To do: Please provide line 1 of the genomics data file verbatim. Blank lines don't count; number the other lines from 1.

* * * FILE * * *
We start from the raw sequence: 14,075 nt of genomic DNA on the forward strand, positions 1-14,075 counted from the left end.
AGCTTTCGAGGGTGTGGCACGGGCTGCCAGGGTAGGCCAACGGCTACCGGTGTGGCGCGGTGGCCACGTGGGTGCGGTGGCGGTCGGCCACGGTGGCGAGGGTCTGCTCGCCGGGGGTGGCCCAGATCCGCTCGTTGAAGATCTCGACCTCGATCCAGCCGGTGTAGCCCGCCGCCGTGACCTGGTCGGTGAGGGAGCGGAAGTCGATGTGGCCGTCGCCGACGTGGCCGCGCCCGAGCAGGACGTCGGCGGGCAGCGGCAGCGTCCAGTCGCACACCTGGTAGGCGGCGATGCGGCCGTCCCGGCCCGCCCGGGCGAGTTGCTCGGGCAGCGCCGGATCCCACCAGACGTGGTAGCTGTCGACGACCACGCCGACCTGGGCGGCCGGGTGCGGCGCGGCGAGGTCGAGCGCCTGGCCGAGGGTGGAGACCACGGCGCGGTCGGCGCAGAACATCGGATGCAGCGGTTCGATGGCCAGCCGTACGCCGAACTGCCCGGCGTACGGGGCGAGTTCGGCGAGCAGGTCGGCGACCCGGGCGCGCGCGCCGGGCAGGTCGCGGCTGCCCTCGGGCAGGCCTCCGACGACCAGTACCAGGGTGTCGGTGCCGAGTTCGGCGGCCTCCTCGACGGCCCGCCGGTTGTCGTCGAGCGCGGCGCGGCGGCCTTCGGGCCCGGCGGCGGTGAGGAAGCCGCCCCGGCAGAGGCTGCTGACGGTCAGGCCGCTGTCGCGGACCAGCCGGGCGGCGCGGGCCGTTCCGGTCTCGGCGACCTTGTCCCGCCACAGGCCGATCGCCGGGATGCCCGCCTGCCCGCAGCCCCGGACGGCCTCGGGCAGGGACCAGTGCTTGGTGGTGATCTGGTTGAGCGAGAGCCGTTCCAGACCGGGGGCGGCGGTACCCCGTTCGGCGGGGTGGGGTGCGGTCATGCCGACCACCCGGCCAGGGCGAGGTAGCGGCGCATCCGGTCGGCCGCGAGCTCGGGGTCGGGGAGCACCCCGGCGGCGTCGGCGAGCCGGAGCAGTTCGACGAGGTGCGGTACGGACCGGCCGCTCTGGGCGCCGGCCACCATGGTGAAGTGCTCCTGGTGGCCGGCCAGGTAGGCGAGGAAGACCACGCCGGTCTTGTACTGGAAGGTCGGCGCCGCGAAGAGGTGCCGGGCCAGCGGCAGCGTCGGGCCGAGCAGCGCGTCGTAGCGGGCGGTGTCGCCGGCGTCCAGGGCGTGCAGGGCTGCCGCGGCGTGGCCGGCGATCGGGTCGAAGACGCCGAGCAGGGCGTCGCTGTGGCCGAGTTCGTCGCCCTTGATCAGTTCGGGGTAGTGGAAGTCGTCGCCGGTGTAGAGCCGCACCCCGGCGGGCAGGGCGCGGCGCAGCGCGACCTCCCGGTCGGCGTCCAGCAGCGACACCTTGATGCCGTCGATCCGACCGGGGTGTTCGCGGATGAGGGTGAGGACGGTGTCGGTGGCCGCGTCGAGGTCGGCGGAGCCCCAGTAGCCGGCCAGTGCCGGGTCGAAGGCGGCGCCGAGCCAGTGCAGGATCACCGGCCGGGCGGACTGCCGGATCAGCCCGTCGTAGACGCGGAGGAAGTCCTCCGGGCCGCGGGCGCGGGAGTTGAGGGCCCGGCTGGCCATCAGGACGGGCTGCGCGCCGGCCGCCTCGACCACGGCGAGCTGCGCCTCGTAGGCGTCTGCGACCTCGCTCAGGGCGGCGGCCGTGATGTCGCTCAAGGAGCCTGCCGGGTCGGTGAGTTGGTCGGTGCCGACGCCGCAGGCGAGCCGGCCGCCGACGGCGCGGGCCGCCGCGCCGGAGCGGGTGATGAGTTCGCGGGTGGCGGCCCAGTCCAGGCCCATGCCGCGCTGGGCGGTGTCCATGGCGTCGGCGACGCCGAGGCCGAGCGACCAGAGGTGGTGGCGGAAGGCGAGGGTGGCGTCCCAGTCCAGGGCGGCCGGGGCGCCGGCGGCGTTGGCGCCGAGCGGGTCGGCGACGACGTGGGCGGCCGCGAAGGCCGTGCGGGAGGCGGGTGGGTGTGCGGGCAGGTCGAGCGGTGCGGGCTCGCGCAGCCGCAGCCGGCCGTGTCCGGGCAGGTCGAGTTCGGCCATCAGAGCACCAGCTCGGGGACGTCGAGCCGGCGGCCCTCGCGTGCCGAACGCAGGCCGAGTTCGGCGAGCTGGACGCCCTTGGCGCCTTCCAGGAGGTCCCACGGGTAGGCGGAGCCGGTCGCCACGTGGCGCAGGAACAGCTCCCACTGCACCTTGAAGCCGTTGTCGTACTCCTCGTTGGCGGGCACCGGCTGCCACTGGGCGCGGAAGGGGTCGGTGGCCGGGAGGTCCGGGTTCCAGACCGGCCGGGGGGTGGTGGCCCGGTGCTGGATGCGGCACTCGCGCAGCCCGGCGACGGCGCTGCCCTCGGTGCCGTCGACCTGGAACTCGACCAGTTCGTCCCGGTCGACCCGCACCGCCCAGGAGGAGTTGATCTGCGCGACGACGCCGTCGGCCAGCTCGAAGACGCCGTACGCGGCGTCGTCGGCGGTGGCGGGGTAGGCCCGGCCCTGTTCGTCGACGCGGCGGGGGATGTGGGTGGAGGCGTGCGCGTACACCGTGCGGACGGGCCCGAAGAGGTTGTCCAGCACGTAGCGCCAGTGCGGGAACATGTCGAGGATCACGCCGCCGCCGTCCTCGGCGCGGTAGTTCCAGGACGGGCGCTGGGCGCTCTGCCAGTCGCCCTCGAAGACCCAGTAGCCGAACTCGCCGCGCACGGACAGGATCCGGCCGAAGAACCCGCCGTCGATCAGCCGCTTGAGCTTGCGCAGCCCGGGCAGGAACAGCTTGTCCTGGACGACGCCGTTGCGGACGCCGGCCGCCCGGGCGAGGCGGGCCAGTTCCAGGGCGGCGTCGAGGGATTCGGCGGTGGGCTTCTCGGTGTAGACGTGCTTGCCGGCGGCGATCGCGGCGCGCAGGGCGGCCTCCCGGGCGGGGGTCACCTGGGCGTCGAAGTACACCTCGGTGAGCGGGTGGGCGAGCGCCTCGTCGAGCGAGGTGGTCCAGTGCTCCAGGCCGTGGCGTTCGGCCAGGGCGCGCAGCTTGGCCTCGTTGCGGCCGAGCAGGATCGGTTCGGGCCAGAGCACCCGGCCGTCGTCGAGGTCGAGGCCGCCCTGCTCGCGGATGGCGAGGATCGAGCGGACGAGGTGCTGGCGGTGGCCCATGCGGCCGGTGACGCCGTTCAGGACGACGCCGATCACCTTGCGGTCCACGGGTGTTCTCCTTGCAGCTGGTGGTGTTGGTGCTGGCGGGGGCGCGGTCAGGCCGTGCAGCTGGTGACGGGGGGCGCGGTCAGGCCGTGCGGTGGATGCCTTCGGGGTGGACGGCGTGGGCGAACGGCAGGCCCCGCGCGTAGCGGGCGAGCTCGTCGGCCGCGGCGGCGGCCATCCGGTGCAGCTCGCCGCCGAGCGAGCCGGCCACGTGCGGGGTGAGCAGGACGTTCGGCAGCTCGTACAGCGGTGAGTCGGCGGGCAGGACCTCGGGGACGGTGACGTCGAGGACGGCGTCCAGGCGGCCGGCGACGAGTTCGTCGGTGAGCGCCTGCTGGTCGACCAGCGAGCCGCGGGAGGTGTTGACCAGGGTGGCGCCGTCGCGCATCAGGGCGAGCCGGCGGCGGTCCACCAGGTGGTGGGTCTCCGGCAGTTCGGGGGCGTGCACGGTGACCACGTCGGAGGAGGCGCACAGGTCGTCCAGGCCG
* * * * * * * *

We start from the raw sequence: 14,075 nt of genomic DNA on the forward strand, positions 1-14,075 counted from the left end.